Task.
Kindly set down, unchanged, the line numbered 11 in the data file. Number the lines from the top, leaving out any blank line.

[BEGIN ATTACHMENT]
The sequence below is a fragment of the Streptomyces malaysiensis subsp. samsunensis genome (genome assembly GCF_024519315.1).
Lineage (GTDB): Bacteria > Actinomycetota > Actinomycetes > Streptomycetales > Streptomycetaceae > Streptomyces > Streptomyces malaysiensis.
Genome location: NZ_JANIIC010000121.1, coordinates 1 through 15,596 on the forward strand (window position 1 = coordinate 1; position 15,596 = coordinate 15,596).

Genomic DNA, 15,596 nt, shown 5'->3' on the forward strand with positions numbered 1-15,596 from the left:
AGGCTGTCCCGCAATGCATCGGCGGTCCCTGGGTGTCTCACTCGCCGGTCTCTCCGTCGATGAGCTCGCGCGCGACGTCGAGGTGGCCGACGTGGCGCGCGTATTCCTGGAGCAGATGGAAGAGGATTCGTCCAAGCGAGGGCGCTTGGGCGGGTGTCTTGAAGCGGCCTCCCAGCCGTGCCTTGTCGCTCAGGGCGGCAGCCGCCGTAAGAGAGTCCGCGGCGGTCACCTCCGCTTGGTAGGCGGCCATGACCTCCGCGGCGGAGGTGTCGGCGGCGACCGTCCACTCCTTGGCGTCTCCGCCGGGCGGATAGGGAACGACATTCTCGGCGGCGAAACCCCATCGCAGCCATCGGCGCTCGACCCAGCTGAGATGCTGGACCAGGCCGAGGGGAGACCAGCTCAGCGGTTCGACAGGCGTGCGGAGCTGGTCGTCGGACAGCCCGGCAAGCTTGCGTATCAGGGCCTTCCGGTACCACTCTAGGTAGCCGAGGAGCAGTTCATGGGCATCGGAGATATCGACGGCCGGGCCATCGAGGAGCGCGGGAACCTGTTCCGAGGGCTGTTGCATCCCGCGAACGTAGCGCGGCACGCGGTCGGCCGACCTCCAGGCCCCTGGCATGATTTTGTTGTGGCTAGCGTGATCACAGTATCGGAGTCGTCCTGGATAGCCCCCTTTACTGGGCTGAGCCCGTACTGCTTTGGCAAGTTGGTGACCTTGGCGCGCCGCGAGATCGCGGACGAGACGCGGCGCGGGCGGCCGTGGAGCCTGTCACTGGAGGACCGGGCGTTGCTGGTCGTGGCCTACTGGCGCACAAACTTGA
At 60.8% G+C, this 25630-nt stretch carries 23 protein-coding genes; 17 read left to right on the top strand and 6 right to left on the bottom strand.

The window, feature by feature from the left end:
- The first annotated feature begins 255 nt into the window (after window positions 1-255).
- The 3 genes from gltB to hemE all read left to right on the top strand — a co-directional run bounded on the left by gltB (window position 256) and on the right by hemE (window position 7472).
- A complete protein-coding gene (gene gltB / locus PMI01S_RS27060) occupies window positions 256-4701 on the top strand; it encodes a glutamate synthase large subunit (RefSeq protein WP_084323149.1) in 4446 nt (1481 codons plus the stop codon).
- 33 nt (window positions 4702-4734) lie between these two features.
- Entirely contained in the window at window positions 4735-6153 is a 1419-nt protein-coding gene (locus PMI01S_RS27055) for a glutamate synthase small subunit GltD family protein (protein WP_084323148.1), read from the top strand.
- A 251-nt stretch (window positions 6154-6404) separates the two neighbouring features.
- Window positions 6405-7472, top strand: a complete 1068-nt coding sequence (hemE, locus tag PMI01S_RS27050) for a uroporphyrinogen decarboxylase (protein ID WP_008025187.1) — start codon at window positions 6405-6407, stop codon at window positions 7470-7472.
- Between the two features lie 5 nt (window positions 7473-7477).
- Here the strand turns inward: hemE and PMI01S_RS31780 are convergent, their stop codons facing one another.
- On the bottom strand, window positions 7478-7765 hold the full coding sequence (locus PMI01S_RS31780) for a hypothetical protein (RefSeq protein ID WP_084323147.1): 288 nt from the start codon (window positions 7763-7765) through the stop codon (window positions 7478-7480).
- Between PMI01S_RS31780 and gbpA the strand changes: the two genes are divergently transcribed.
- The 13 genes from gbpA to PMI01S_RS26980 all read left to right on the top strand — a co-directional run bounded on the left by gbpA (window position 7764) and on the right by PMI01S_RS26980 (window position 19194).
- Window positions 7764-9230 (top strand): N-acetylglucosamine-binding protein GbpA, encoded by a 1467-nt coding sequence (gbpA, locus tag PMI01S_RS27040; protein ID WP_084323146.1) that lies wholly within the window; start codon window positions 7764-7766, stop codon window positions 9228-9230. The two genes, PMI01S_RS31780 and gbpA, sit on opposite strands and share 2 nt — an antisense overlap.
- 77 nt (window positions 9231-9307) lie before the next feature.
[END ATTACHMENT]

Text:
- 33 nt (window positions 4702-4734) lie between these two features.